Jan, Once I had gotten to know you, I’ve seen you as beautiful, on the inside and on the outside. What a great lesson to learn from your mom, daughter, and yourself.

  9. Beautiful post, Jan. This was my first introduction to you, and I like what I read.

  10. Jan, I read this before getting out of bed this morning but wanted to respond. It’s taken me a bit to get back to it. Sometimes we’re too close to another relative (or even friend) to be able to see a/o appreciate the truths they tell or show. Someone a bit further removed, (relationship-wise, not with less love, but with different love) might be able to see and understand more clearly, to the benefit of everyone. Even though I’m sure you wish you’d realized the truths of what your mom said earlier, it’s a blessing that Andrea helped you to see them and to appreciate them even now.

    I think that too often now, too many people think it’s fine to just “let it all hang out” with their emotions, etc. I know there’s a place between never letting anyone know you hurt and telling absolutely everyone everything that troubles you and I think your mom knew that, too.

    Many blessings,

    janet

  11. amyskennedy says:

    Oh…Jan. I am sorry. But, wow, what a gift your daughter gave you. Thank you for sharing this with us.

  12. Oh, Jan. This brought tears to my eyes and a painful lump to my throat. I lost my mom six years ago. Thank you so much for sharing this beautiful story. I will not tell you I am sorry for your loss, because you and your daughter will carry your mother with you–she is not truly lost. I will say, however, much love and many blessings to you and your family through this difficult time ❤

    • Jan Morrill says:

      Kate, I’ve realized that those of us who have lost a parent form a special club. There’s no way anyone can really explain to you how it feels, until you’ve lost a parent yourself. I agree, my mom will always be with me. Thanks for your kind words.

      • Yes, Jan. That is so true–there aren’t any words to describe the special grief you experience when you lose one of the people who created you…who are responsible for your existence. Sometimes, it takes the breath away. It’s been six years, and sometimes the grief is far away and sometimes it smothers me in its closeness. Ultimately, I’m not sure it’s anything we ever really get over.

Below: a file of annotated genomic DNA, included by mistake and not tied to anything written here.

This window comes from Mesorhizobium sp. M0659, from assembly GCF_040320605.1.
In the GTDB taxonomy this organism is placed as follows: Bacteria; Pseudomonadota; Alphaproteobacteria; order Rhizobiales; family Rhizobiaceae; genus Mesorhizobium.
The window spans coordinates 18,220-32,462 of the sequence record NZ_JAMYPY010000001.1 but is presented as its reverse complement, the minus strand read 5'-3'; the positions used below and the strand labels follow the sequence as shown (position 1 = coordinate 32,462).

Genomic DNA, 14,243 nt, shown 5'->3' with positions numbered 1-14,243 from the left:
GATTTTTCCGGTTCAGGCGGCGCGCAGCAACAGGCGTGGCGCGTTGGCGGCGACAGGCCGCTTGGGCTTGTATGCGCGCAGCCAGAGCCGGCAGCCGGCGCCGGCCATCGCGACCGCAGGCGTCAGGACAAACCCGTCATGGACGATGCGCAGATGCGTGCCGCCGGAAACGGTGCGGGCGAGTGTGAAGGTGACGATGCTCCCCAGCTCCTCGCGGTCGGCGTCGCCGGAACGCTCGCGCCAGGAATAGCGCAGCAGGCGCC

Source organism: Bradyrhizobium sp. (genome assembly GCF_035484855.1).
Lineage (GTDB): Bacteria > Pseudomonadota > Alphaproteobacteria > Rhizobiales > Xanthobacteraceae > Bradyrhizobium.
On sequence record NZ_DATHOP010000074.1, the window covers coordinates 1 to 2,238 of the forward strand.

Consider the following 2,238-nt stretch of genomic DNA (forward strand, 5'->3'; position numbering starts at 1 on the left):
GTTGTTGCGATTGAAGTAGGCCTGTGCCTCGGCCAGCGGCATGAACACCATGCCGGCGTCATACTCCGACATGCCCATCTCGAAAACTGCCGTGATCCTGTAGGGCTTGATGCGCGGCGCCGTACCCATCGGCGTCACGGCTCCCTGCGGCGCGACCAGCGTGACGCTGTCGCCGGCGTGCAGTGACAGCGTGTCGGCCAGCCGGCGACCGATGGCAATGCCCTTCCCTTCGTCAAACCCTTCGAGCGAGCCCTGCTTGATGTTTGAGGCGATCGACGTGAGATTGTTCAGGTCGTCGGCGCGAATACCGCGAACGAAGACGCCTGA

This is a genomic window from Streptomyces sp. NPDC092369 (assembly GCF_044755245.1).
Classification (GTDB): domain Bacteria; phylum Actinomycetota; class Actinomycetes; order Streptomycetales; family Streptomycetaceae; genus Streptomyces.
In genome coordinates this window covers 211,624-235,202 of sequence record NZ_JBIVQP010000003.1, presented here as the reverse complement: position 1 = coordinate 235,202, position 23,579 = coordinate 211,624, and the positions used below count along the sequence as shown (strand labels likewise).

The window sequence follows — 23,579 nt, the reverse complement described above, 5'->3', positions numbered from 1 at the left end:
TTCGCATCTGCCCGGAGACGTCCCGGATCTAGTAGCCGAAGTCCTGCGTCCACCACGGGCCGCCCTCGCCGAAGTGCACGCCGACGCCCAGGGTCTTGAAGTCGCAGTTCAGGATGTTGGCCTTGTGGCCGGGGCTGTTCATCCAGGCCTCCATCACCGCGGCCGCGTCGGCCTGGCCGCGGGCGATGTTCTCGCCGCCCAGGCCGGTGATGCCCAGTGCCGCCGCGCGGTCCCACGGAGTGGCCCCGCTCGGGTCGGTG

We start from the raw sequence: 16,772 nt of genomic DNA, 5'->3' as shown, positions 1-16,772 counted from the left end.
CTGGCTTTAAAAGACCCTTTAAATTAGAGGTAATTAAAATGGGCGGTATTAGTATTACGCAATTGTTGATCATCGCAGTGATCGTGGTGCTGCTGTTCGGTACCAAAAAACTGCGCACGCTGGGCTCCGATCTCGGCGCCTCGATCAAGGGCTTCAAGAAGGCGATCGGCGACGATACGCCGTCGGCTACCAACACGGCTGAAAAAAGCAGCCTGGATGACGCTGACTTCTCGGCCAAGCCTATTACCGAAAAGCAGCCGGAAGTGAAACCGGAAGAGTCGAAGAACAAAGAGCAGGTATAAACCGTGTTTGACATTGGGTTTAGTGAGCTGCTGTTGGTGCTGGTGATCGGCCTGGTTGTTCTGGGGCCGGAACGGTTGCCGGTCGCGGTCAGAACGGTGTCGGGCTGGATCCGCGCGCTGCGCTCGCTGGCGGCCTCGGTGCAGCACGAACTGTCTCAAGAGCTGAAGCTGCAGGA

13. susieshy45 says:

    Jan
    Thank you for sharing.

  14. Glad you have fond memories of your mother. Sorry for your loss. I can tell you were very loved ❤

  15. Thank you for sharing this incredibly tender time with us.

  16. bethtrissel says:

    What a wonderful tribute to a dearly beloved mom. She sounds like a lovely lady, the very best. I’m so sorry for your loss.

    • Jan Morrill says:

      Thank you, Beth. My mom was, indeed, a lovely lady.

      • bethtrissel says:

        She really sounds it. I loved your post about her. Speaking of beauty and hair, when I was five I was told either I had to stand still and tolerate my hair being brushed or have it cut. I chose the latter, and my dear late grandmother chopped it off nearly to my ears. It grew shorter and shorter as she tried to even the ends. Rather took my mother aback when she came to fetch me, but I didn’t care.

  17. Eli Pacheco says:

    You’re going to see so much of your mom’s legacy in yourself and in your daughter in the years to come. What a beautiful examination of your mother’s words.

  18. mrsmariposa2014 says:

    My first read, and what a powerful read it is! Such a profound lesson, one I have had to learn so often in my life without ever thinking about it in terms of that. Thank you for sharing such a lovely message.

  19. susielindau says:

    I’m so sorry for your loss. This was a lovely tribute. I love this and agree that sometimes being beautiful on the inside is so much harder! I keep on trying! Loved your reverie of your mom and the photo at the end. Beautiful.

  20. I’m so sorry for your loss. It’s amazing how words can be interpreted and read into in ways that can turn something annoying into something poignant. What a wonderful daughter you have!

  21. This one brought tears to my eyes, Jan. How beautiful are those three generations of women in that picture, inside and out!!

  22. This may sound silly, but when I saw your picture I chuckled to myself and said, “Of course her mom’s Asian.” (You also had me in tears)
    Why?
    Because mine is, too. And the fact that she gets dressed up to the nines just to go to the grocery store and used to expect the same of me used to drive me batty. Then I found out that the rest of my Asian friends had moms that did the same thing. That pride and honor was a huge deal. But it was also my mom who taught me that true beauty radiates outward, but starts at the heart. That my body is a temple to be treated with reverence and respect. That I was created in God’s image…. So although we have our Margaret Cho mother/daughter moments and culture clashes she’s also my hero. Like you, it took me a while to understand that her need to dress up was simply her way of showing the world her “best face.”
    Sorry for your loss. I think I need to call my mom now and tell her that she’s my hero and I love her.

  23. Your mother and daughter are both women to be reckoned with, respected and honored. How lucky you are to share your life with them. And my condolences on your loss.

  24. peaceof8 says:

    I am reading this a year delayed. Just discovered your blog site. So glad I have! Lovely story, beautiful writing! Following! Very nice to meet you!